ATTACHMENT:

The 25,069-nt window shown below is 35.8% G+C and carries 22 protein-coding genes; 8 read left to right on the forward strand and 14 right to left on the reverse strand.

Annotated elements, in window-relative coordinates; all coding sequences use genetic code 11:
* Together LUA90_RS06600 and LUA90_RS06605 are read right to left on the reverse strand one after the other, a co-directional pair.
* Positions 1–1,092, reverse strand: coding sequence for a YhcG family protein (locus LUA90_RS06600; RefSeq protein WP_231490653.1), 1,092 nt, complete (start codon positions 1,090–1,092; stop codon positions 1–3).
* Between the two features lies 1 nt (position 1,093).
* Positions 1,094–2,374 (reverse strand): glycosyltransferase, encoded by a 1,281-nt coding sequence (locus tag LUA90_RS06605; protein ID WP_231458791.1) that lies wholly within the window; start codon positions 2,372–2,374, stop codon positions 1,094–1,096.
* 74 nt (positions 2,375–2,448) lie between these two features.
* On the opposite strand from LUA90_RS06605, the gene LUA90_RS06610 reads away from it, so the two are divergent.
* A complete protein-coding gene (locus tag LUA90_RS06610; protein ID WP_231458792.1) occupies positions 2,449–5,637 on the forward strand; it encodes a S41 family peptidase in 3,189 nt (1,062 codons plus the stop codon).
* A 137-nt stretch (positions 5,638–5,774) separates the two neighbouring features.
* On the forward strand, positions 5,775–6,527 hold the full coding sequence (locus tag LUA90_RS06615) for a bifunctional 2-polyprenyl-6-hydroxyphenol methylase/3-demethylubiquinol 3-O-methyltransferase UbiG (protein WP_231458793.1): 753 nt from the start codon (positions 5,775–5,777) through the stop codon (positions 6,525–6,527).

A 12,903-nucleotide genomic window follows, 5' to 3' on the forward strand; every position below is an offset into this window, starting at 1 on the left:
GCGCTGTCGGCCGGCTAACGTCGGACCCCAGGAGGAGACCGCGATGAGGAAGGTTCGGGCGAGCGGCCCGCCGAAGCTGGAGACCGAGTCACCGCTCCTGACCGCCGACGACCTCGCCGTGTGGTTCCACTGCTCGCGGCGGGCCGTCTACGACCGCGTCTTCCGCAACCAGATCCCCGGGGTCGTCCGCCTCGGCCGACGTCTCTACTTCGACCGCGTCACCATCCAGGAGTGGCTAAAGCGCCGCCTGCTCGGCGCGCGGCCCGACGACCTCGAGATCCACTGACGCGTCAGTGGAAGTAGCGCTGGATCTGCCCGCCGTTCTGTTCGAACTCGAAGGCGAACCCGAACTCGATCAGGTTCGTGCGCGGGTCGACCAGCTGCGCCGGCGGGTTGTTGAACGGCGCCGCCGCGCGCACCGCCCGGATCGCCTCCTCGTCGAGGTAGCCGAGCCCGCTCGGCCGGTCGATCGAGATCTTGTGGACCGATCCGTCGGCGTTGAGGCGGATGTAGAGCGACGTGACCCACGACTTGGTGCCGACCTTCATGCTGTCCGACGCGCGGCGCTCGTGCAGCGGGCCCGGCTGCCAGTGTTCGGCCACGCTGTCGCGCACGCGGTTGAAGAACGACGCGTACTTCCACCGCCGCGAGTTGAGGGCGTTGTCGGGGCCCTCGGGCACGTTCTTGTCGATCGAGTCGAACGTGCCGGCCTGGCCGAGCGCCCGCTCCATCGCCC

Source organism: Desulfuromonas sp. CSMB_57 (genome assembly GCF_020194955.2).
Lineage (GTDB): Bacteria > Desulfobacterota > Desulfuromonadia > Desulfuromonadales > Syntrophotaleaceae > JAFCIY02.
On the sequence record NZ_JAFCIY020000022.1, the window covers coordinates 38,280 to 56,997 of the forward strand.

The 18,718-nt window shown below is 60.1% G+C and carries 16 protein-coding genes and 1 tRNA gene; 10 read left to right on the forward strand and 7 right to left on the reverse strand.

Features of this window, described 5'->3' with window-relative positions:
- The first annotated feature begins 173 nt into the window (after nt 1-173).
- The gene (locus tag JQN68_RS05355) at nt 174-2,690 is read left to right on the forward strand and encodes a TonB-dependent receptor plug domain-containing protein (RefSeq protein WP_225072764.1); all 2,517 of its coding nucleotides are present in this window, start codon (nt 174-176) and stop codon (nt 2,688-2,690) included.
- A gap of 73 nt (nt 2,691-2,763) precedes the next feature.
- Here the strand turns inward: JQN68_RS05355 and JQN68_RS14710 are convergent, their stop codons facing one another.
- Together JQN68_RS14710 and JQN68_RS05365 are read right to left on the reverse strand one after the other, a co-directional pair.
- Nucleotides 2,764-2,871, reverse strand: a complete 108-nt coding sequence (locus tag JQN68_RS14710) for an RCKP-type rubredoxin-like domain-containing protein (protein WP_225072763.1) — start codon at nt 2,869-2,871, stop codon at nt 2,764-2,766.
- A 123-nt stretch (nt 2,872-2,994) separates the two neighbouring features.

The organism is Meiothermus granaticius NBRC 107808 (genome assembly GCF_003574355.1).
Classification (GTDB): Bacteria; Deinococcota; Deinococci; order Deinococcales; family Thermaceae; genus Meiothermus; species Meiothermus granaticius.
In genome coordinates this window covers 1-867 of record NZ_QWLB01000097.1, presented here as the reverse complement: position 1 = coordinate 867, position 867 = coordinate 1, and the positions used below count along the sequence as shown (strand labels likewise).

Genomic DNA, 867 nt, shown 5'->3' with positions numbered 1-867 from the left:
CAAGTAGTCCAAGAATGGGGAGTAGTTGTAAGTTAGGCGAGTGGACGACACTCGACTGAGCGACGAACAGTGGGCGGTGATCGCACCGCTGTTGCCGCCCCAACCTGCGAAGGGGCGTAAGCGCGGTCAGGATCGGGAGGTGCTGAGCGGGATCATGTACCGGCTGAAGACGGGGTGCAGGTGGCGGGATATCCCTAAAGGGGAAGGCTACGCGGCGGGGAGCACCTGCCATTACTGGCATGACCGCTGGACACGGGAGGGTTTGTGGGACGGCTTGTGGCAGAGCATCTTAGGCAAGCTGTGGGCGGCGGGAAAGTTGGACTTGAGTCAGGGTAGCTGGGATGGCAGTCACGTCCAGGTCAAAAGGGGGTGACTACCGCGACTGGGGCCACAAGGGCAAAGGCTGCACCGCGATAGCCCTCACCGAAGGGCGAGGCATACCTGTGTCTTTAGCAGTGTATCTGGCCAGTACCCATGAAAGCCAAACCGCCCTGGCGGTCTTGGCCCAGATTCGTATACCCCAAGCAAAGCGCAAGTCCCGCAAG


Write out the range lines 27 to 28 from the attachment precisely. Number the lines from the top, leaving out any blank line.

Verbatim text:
Classification (GTDB): Bacteria; Deinococcota; Deinococci; order Deinococcales; family Thermaceae; genus Meiothermus; species Meiothermus granaticius.
In genome coordinates this window covers 1-867 of record NZ_QWLB01000097.1, presented here as the reverse complement: position 1 = coordinate 867, position 867 = coordinate 1, and the positions used below count along the sequence as shown (strand labels likewise).